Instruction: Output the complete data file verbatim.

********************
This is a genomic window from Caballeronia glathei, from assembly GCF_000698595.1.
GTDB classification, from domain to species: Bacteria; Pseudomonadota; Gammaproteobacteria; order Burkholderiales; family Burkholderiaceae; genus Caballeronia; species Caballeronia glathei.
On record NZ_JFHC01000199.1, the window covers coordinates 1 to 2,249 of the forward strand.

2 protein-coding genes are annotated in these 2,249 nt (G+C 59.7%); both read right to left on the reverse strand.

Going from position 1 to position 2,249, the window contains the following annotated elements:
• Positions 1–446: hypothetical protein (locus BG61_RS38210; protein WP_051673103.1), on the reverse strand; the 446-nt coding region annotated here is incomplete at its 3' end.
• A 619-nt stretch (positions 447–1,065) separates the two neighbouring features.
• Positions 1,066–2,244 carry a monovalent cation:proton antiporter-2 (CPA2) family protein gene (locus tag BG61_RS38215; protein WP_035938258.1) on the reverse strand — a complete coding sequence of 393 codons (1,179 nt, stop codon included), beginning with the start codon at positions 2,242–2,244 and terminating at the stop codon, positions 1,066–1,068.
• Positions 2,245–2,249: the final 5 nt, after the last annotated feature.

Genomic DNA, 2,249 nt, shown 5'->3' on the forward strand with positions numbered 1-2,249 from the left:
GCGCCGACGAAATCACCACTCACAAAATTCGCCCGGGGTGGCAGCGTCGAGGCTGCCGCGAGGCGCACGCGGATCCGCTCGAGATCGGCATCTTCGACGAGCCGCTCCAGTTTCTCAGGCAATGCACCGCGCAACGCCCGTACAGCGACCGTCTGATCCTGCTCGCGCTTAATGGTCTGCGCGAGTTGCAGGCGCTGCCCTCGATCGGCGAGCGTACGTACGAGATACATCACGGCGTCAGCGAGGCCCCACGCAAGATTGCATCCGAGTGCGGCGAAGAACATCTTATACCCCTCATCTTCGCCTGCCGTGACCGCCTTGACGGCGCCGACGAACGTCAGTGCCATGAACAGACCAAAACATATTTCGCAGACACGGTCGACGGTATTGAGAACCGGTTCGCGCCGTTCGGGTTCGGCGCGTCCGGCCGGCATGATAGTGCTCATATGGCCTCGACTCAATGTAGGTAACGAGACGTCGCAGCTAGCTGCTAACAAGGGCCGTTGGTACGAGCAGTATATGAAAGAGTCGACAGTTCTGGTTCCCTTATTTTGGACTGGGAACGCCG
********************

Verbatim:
This is a genomic window from Caballeronia glathei, from assembly GCF_000698595.1.
GTDB classification, from domain to species: Bacteria; Pseudomonadota; Gammaproteobacteria; order Burkholderiales; family Burkholderiaceae; genus Caballeronia; species Caballeronia glathei.
On record NZ_JFHC01000199.1, the window covers coordinates 1 to 2,249 of the forward strand.

2 protein-coding genes are annotated in these 2,249 nt (G+C 59.7%); both read right to left on the reverse strand.

Going from position 1 to position 2,249, the window contains the following annotated elements:
• Positions 1–446: hypothetical protein (locus BG61_RS38210; protein WP_051673103.1), on the reverse strand; the 446-nt coding region annotated here is incomplete at its 3' end.
• A 619-nt stretch (positions 447–1,065) separates the two neighbouring features.
• Positions 1,066–2,244 carry a monovalent cation:proton antiporter-2 (CPA2) family protein gene (locus tag BG61_RS38215; protein WP_035938258.1) on the reverse strand — a complete coding sequence of 393 codons (1,179 nt, stop codon included), beginning with the start codon at positions 2,242–2,244 and terminating at the stop codon, positions 1,066–1,068.
• Positions 2,245–2,249: the final 5 nt, after the last annotated feature.

Genomic DNA, 2,249 nt, shown 5'->3' on the forward strand with positions numbered 1-2,249 from the left:
GCGCCGACGAAATCACCACTCACAAAATTCGCCCGGGGTGGCAGCGTCGAGGCTGCCGCGAGGCGCACGCGGATCCGCTCGAGATCGGCATCTTCGACGAGCCGCTCCAGTTTCTCAGGCAATGCACCGCGCAACGCCCGTACAGCGACCGTCTGATCCTGCTCGCGCTTAATGGTCTGCGCGAGTTGCAGGCGCTGCCCTCGATCGGCGAGCGTACGTACGAGATACATCACGGCGTCAGCGAGGCCCCACGCAAGATTGCATCCGAGTGCGGCGAAGAACATCTTATACCCCTCATCTTCGCCTGCCGTGACCGCCTTGACGGCGCCGACGAACGTCAGTGCCATGAACAGACCAAAACATATTTCGCAGACACGGTCGACGGTATTGAGAACCGGTTCGCGCCGTTCGGGTTCGGCGCGTCCGGCCGGCATGATAGTGCTCATATGGCCTCGACTCAATGTAGGTAACGAGACGTCGCAGCTAGCTGCTAACAAGGGCCGTTGGTACGAGCAGTATATGAAAGAGTCGACAGTTCTGGTTCCCTTATTTTGGACTGGGAACGCCG